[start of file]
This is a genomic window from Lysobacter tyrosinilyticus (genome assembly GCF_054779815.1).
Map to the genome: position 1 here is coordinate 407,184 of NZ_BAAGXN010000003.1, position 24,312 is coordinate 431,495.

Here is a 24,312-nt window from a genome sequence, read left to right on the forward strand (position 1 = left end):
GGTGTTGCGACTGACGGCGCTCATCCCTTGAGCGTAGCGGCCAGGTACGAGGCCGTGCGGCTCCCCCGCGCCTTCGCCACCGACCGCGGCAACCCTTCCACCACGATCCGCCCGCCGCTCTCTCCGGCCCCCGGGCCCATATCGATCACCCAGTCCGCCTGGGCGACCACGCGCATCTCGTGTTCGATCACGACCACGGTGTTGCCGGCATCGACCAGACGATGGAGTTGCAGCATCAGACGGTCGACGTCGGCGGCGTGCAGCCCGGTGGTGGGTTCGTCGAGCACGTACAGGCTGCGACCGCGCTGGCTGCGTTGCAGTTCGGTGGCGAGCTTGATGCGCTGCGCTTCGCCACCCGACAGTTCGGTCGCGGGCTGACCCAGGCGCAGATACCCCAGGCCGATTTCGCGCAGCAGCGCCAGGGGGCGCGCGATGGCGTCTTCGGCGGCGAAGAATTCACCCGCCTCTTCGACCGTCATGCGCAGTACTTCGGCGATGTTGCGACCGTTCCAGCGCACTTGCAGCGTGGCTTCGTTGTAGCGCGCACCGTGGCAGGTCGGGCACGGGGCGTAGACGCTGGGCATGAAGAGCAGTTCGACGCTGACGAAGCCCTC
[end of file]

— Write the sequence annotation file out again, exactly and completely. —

This is a genomic window from Lysobacter tyrosinilyticus (genome assembly GCF_054779815.1).
Map to the genome: position 1 here is coordinate 407,184 of NZ_BAAGXN010000003.1, position 24,312 is coordinate 431,495.

Here is a 24,312-nt window from a genome sequence, read left to right on the forward strand (position 1 = left end):
GGTGTTGCGACTGACGGCGCTCATCCCTTGAGCGTAGCGGCCAGGTACGAGGCCGTGCGGCTCCCCCGCGCCTTCGCCACCGACCGCGGCAACCCTTCCACCACGATCCGCCCGCCGCTCTCTCCGGCCCCCGGGCCCATATCGATCACCCAGTCCGCCTGGGCGACCACGCGCATCTCGTGTTCGATCACGACCACGGTGTTGCCGGCATCGACCAGACGATGGAGTTGCAGCATCAGACGGTCGACGTCGGCGGCGTGCAGCCCGGTGGTGGGTTCGTCGAGCACGTACAGGCTGCGACCGCGCTGGCTGCGTTGCAGTTCGGTGGCGAGCTTGATGCGCTGCGCTTCGCCACCCGACAGTTCGGTCGCGGGCTGACCCAGGCGCAGATACCCCAGGCCGATTTCGCGCAGCAGCGCCAGGGGGCGCGCGATGGCGTCTTCGGCGGCGAAGAATTCACCCGCCTCTTCGACCGTCATGCGCAGTACTTCGGCGATGTTGCGACCGTTCCAGCGCACTTGCAGCGTGGCTTCGTTGTAGCGCGCACCGTGGCAGGTCGGGCACGGGGCGTAGACGCTGGGCATGAAGAGCAGTTCGACGCTGACGAAGCCCTC